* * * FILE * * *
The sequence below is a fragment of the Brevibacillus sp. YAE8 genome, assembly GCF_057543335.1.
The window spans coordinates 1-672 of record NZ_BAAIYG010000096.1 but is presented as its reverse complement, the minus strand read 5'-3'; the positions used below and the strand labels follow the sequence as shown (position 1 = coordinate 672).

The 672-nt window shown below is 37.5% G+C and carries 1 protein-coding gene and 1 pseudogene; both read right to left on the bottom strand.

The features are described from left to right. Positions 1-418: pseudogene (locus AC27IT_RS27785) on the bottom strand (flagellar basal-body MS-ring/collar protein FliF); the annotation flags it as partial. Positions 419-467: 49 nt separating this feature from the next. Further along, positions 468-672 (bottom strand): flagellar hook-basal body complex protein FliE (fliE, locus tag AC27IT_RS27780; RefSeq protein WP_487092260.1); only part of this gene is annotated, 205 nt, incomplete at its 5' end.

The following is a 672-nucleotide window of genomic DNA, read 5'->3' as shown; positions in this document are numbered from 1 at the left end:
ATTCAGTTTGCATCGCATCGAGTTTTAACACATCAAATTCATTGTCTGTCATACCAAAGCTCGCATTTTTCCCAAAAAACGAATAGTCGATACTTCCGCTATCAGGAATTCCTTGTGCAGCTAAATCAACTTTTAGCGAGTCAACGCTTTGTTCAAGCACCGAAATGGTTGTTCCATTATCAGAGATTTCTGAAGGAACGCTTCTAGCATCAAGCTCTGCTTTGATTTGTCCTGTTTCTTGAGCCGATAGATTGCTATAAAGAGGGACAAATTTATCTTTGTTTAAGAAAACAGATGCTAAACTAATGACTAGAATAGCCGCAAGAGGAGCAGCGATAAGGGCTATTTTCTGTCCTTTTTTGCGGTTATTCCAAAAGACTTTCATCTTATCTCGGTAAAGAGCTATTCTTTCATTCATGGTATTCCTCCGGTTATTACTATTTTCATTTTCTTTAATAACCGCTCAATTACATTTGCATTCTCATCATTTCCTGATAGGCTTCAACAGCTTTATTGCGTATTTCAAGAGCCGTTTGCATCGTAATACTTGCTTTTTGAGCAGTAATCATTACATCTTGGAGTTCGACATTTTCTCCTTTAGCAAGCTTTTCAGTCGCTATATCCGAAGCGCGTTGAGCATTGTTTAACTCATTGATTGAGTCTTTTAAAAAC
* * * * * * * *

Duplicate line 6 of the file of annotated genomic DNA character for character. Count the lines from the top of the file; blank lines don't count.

ATTCAGTTTGCATCGCATCGAGTTTTAACACATCAAATTCATTGTCTGTCATACCAAAGCTCGCATTTTTCCCAAAAAACGAATAGTCGATACTTCCGCTATCAGGAATTCCTTGTGCAGCTAAATCAACTTTTAGCGAGTCAACGCTTTGTTCAAGCACCGAAATGGTTGTTCCATTATCAGAGATTTCTGAAGGAACGCTTCTAGCATCAAGCTCTGCTTTGATTTGTCCTGTTTCTTGAGCCGATAGATTGCTATAAAGAGGGACAAATTTATCTTTGTTTAAGAAAACAGATGCTAAACTAATGACTAGAATAGCCGCAAGAGGAGCAGCGATAAGGGCTATTTTCTGTCCTTTTTTGCGGTTATTCCAAAAGACTTTCATCTTATCTCGGTAAAGAGCTATTCTTTCATTCATGGTATTCCTCCGGTTATTACTATTTTCATTTTCTTTAATAACCGCTCAATTACATTTGCATTCTCATCATTTCCTGATAGGCTTCAACAGCTTTATTGCGTATTTCAAGAGCCGTTTGCATCGTAATACTTGCTTTTTGAGCAGTAATCATTACATCTTGGAGTTCGACATTTTCTCCTTTAGCAAGCTTTTCAGTCGCTATATCCGAAGCGCGTTGAGCATTGTTTAACTCATTGATTGAGTCTTTTAAAAAC